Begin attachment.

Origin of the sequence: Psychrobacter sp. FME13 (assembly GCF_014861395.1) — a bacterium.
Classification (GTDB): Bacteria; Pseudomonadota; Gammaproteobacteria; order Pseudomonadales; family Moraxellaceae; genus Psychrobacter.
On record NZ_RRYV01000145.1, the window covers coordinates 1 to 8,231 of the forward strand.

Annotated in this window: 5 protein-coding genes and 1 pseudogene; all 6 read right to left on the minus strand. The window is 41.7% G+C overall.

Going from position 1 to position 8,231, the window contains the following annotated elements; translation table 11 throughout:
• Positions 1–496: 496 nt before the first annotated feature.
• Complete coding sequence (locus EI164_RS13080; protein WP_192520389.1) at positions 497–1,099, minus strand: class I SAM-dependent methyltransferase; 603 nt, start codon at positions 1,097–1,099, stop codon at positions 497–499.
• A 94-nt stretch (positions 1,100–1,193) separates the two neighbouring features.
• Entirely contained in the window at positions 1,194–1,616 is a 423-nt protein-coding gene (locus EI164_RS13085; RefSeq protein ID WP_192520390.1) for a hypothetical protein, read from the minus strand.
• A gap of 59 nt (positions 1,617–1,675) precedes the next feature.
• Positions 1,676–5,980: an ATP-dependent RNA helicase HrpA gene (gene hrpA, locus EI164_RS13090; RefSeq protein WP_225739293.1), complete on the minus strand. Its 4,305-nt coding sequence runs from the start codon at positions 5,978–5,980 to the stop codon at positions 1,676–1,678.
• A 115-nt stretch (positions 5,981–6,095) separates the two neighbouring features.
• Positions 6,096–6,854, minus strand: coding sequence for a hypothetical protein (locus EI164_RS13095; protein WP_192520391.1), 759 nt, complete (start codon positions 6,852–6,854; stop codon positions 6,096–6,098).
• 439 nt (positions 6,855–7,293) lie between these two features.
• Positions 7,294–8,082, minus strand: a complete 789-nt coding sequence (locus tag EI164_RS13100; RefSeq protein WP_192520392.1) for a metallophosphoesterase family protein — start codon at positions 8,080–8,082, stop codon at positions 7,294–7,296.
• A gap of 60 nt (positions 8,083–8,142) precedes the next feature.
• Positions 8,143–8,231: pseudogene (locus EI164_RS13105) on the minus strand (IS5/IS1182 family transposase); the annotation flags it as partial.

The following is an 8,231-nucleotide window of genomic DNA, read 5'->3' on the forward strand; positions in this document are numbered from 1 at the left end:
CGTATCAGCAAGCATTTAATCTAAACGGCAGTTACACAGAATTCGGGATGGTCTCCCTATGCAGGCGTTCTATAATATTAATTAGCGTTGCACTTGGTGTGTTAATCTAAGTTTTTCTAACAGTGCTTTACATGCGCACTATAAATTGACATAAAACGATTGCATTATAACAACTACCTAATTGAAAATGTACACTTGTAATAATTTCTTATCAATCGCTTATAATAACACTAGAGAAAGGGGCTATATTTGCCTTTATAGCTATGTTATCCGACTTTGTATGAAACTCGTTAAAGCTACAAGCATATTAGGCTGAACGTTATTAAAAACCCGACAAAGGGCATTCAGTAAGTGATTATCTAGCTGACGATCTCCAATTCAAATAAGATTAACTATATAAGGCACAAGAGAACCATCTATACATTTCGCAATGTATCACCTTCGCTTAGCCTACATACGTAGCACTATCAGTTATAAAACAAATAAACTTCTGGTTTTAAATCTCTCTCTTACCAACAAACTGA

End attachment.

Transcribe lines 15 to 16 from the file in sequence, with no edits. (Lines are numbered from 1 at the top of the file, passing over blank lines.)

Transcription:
• Positions 7,294–8,082, minus strand: a complete 789-nt coding sequence (locus tag EI164_RS13100; RefSeq protein WP_192520392.1) for a metallophosphoesterase family protein — start codon at positions 8,080–8,082, stop codon at positions 7,294–7,296.
• A gap of 60 nt (positions 8,083–8,142) precedes the next feature.